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Minnesota National Guard
Minnesota aviator setting the conditions for success for his children

Minnesota National Guard For Minnesota Army National Guard Capt Shannon Gregory, being a father is more than just being around for his two sons, Liam, 18, and Gavin, 12

"My primary focus is ensuring that I'm engaging them at all times and not necessarily being in their business, but being about their business," said Gregory

This year, Father's Day carries more meaning for Gregory who spent last Father's Day deployed to Kuwait with Company A, 2nd Battalion, 147th Assault Helicopter Battalion, 34th Combat Aviation Brigade This year is also an important year in his sons' lives as his oldest prepares to go to college and his youngest enters the 8th grade

"I think with being a dad it goes back to the most important thing with kids and with teenagers and pre-teens is ensuring that you have more influence in their life than anybody else does," said Gregory "It's very difficult - especially when it comes to TV, internet, phones, snapchat, facebook and everything else that's going on - it's difficult to get in there and have a vote"

Gregory, who is currently the supervisory instructor pilot at Army Aviation Support Facility #1 in St Paul, says two events in his long military career stand out the most: landing a helicopter on a Navy ship and landing a helicopter at his sons' school

"The best thing I've ever done was to land at my kids' school a few years ago - this is when Liam was in 8th grade - and I was able to land the helicopter at the school in a huge parking lot with all the kids," said Gregory "Hopefully I was able to etch something in their minds that all you kids are pretty important, important enough that we fly a helicopter in here and show it to you"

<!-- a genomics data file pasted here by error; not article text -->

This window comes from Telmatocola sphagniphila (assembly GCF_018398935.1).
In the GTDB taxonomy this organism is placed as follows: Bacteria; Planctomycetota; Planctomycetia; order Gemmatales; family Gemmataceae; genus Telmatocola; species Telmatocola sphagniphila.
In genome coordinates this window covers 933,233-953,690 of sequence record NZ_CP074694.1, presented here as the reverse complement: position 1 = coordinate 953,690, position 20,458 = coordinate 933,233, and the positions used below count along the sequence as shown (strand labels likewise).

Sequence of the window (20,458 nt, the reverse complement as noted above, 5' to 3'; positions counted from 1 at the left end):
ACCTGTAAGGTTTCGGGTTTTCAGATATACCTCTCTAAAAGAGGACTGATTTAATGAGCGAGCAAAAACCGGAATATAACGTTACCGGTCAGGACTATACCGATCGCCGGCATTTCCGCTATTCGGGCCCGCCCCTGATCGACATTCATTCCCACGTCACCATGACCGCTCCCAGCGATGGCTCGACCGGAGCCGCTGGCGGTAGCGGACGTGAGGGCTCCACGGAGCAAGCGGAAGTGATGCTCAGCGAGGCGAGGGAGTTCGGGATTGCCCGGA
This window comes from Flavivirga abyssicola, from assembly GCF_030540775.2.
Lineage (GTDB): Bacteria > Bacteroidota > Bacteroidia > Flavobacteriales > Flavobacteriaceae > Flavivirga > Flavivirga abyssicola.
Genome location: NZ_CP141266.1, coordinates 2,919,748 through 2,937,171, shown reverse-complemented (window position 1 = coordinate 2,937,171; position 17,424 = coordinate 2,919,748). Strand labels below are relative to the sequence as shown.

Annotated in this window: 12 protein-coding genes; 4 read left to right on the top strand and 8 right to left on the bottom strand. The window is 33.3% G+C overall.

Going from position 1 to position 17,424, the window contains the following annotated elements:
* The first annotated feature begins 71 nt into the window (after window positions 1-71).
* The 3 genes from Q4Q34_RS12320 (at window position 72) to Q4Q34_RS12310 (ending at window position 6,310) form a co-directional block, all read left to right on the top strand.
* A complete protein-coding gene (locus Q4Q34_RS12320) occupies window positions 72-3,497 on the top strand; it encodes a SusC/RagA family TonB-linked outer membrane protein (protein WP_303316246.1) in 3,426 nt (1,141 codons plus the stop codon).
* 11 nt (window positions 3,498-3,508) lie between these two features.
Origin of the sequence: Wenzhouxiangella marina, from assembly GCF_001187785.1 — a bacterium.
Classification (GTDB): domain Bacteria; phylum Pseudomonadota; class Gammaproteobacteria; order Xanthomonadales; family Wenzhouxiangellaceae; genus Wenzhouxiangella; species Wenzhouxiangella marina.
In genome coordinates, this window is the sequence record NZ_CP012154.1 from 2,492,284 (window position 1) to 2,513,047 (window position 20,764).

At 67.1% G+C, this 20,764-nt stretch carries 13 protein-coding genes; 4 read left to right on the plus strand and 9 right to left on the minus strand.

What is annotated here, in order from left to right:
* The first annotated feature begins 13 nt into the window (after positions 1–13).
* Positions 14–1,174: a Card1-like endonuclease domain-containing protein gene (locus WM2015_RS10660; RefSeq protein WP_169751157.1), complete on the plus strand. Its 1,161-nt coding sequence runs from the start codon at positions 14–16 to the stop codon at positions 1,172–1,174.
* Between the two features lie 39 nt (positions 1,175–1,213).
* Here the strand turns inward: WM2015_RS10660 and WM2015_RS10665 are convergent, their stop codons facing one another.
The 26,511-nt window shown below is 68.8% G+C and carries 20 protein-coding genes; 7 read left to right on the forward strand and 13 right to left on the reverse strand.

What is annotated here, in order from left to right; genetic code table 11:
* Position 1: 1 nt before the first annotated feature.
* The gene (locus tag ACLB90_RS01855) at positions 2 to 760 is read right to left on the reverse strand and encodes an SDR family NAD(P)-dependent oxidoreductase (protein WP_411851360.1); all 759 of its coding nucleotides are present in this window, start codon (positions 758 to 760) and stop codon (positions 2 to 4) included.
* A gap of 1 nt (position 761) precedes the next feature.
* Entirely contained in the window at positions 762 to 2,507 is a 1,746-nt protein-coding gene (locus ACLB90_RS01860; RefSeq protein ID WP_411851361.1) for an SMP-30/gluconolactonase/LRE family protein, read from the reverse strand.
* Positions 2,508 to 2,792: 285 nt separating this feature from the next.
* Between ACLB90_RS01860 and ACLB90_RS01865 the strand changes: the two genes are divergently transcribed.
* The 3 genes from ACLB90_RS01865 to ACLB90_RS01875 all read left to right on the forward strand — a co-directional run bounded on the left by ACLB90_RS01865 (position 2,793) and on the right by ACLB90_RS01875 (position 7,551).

Throughout his career, Gregory has deployed several times During his time in the Marine Corps to Okinawa, Haiti, the Central African Republic, Liberia and Bosnia, and, most recently, to Kuwait He credits his supportive family for keeping things together at home while he was away

"After a year deployment, I think these guys are well-primed now," said Gregory "I used to call them self-cleaning ovens; they can kind of do their thing and they keep on going I've also been fortunate to have a good wife who's able to take control and run everything"

Gregory and his wife, Melissa, have a long history of military service, both serving in the United States Marine Corps before transferring to the National Guard Growing up in a military family may have influenced Gregory's oldest son, Liam, to choose a military path of his own He was recently admitted to the United States Naval Academy and leaves at the end of the month to begin his military journey

"I first wanted to go to the Naval Academy when I was a sophomore," said Liam Gregory "I always felt like the military was going to happen no matter what I couldn't see myself doing anything else"

In the remaining days before his oldest son leaves, Gregory says he's trying to impart any last minute advice and guidance he can give to help him be successful

"I had the realization about a week ago, 'Ok, I think I've told him everything I could tell him, it's time for him to go forth and set his own course'," said Gregory

As for his youngest son, Gavin, Gregory hopes to guide him toward success, whether he joins the military or pursues another field In the end, for Gregory, fatherhood comes down to setting an example for his sons

"I think the most important thing is setting those conditions for success," said Gregory "I think if you do that as a father - by setting the example and by setting conditions together - I think kids will go as far as they want to go"

June 14, 2013
Story and photos by Sgt. 1st Class Blair Heusdens
Minnesota National Guard Public Affairs

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Posted: 2018-04-07  01:54 PM
Minnesota National Guard FOR IMMEDIATE RELEASE
April 7, 2018

ST. PAUL, Minn.- The month of April is designated as the Month of the Military Child to recognize the contributions and sacrifices military children make so their family members can serve. An estimated 15,000 children in Minnesota have been affected by the deployment of a parent.

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